Hebe breviracemosa

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Hebe breviracemosa
Hebe breviracemosa.jpg

Nationally Critical (NZ TCS)
Scientific classification edit
Kingdom: Plantae
Clade: Angiosperms
Clade: Eudicots
Clade: Asterids
Order: Lamiales
Family: Plantaginaceae
Genus: Hebe
H. breviracemosa
Binomial name
Hebe breviracemosa

Hebe breviracemosa is a plant of the family Plantaginaceae native to Raoul Island of New Zealand's Kermadec Islands, where it is found in coastal cliffs and headlands.


The species is very rare. It was once believed to have been consumed by goats to the point of extinction. When the island's last goat was shot in 1983, that same day a goat hunter discovered a single instance of the plant. It was the only example found in the wild until 1997, when, as part of a weed-eradication program, people searching the steep, volcanic cliffs of Raoul Island discovered fifty of the plants. Cuttings and seedlings raised from these plants are now being planted across Raoul Island. Nonetheless, the species still remains at severe risk of extinction, mainly through weed invasion of its unstable, volcanic cliff habitat.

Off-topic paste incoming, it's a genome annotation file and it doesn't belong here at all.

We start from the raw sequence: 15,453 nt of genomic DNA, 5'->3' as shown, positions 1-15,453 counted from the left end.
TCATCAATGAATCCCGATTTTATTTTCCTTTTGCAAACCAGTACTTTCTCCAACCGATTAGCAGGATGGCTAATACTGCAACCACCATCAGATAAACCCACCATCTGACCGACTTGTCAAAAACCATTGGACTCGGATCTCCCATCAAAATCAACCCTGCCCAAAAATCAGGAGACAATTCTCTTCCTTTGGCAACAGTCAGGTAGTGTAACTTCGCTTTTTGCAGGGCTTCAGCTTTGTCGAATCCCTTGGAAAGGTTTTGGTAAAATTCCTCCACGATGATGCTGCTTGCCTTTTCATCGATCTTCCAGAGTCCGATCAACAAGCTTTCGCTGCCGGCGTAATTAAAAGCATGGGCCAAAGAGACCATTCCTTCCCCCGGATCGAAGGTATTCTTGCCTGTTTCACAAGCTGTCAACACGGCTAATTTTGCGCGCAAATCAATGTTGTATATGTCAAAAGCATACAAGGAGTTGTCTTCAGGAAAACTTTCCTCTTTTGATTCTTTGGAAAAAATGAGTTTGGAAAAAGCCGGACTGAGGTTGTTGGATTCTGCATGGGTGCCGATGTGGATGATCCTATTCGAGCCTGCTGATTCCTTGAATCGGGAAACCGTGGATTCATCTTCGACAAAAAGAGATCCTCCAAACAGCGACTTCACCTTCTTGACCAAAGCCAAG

In warmer parts of the country, Hebe breviracemosa can flower throughout the year, while farther south it usually flowers in the summer months. Fruits can occur throughout the year but are more common in the summer.


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